Under Executive Order 12866 (58 FR 51735), the Department must determine whether a regulatory action is “significant” and therefore subject to review by the Office of Management and Budget (OMB). Section 3(f) of the Executive Order defines a “significant regulatory action” as an action that is likely to result in a rule (1) having an annual effect on the economy of $100 million or more, or adversely and materially affecting a sector of the economy, productivity, competition, jobs, the environment, public health or safety, or State, local or tribal governments or communities (also referred to as “economically significant”); (2) creating serious inconsistency or otherwise interfering with an action taken or planned by another agency; (3) materially altering the budgetary impacts of entitlement grants, user fees, or loan programs or the rights and obligations of recipients thereof; or (4) raising novel legal or policy issues arising out of legal mandates, the President's priorities, or the principles set forth in the Executive Order. Pursuant to the terms of the Executive Order, it has been determined that this action is not “significant” within the meaning of section 3(f) of the Executive Order, and, therefore, is not subject to review by OMB.

Regulatory Flexibility Act

The Regulatory Flexibility Act (5 U.S.C. 601 et seq.) (RFA) imposes certain requirements with respect to Federal rules that are subject to the notice and comment requirements of section 553(b) of the Administrative Procedure Act (5 U.S.C 551 et seq.) and that are likely to have a significant economic impact on a substantial number of small entities. Section 604 of the RFA requires that the agency present a final regulatory flexibility analysis of the publication of the notice of final rulemaking describing the impact of the rule on small entities. The Department has considered the likely impact of the final rule on small entities in connection with its assessment under Executive Order 12866, described above, and believes this rule will not have a significant impact on a substantial number of small entities.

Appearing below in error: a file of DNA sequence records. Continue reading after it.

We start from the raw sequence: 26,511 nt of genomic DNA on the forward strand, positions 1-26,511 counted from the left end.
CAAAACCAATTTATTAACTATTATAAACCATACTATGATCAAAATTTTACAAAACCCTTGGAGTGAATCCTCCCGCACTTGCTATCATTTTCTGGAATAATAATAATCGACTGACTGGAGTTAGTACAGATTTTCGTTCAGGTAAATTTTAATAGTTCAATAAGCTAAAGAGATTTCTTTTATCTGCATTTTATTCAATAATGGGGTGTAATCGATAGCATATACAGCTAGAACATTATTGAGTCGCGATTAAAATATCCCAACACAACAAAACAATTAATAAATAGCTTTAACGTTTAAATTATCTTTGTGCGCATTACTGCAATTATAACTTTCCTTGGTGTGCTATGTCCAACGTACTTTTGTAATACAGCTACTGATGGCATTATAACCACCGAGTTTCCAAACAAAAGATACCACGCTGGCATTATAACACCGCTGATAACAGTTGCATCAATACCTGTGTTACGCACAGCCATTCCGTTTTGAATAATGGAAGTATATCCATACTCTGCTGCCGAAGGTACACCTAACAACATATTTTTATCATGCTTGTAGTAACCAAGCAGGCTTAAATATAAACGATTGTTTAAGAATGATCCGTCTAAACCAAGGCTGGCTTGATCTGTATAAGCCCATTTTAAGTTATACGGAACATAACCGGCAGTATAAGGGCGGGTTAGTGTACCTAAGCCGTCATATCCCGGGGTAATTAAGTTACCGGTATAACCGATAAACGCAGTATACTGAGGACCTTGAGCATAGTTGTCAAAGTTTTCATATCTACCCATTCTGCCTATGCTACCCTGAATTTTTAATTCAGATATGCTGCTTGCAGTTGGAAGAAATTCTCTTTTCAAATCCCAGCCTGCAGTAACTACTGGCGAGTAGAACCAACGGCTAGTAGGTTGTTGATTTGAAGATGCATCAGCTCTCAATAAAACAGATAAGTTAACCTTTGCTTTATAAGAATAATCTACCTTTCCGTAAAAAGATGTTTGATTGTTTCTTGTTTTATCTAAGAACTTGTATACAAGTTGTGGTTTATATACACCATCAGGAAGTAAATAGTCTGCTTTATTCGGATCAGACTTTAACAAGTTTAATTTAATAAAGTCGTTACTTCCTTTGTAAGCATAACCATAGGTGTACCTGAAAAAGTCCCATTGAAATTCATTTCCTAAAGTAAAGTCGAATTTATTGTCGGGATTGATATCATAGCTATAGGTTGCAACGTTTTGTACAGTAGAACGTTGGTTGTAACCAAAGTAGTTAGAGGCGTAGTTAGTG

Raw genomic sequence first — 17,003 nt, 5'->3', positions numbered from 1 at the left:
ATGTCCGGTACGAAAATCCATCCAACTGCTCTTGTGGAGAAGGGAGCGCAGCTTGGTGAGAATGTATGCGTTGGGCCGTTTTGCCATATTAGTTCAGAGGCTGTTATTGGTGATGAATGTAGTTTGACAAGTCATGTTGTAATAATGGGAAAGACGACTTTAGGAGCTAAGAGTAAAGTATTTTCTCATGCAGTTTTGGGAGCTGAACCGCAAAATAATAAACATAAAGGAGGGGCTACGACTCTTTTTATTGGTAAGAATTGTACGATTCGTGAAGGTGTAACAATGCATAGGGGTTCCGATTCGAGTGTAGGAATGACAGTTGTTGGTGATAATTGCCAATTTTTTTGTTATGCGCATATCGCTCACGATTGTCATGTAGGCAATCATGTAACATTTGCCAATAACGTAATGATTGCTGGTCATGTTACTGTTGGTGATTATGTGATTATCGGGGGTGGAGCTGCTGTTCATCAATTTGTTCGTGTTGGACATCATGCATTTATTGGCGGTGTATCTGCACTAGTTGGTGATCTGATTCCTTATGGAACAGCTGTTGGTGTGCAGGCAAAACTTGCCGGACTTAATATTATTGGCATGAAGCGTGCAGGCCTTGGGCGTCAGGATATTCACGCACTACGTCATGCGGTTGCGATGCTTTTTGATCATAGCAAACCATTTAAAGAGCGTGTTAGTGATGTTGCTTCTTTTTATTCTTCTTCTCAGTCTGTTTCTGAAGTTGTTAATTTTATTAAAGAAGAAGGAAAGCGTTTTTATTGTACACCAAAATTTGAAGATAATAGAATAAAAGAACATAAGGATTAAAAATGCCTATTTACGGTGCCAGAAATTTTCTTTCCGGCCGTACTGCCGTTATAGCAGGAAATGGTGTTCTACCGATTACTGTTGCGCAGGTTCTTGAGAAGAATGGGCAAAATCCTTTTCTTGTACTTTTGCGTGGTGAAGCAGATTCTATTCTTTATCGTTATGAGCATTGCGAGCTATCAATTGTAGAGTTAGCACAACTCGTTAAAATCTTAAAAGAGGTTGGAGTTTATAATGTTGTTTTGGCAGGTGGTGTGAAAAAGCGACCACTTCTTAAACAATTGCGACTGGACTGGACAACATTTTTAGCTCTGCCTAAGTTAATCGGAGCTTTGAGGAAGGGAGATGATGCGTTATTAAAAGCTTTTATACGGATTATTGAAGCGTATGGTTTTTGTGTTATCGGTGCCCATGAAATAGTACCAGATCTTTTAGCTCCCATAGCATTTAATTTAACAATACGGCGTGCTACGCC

Paperwork Reduction Act

This rulemaking is not subject to the requirements of the Paperwork Reduction Act of 1995 (44 U.S.C. 301 et seq.), because it does not contain “collection of information” requirements as defined in 44 U.S.C. 3502(3). Accordingly, the final rule is not being submitted to the OMB for review under the Paperwork Reduction Act.

Congressional Review Act

This notice of final rulemaking is subject to the Congressional Review Act provisions of the Small Business Regulatory Enforcement Fairness Act of 1996 (5 U.S.C. 801 et seq.) and therefore has been transmitted to the Congress and the Comptroller General for review.

Unfunded Mandates Reform Act

For purposes of the Unfunded Mandates Reform Act of 1995 (Pub. L. 104-4), the final rule does not include any Federal mandate that may result in expenditures by State, local, or tribal governments, or impose an annual burden exceeding $100 million on the private sector.

Federalism Statement

Executive Order 13132 (August 4, 1999) outlines fundamental principles of federalism and requires Federal agencies to adhere to specific criteria in the process of their formulation and implementation of policies that have substantial direct effects on the States, the relationship between the national government and the States, or on the distribution of power and responsibilities among the various levels of government. This final rule does not have federalism implications because it has no substantial direct effect on the States, on the relationship between the national government and the States, or on the distribution of power and responsibilities among the various levels of government. Section 514 of ERISA provides, with certain exceptions specifically enumerated, that the provisions of Titles I and IV of ERISA supersede any and all laws of the States as they relate to any employee benefit plan covered under ERISA. The requirements implemented in the final rule do not alter the fundamental provisions of the statute with respect to employee benefit plans, and as such would have no implications for the States or the relationship or distribution of power between the national government and the States.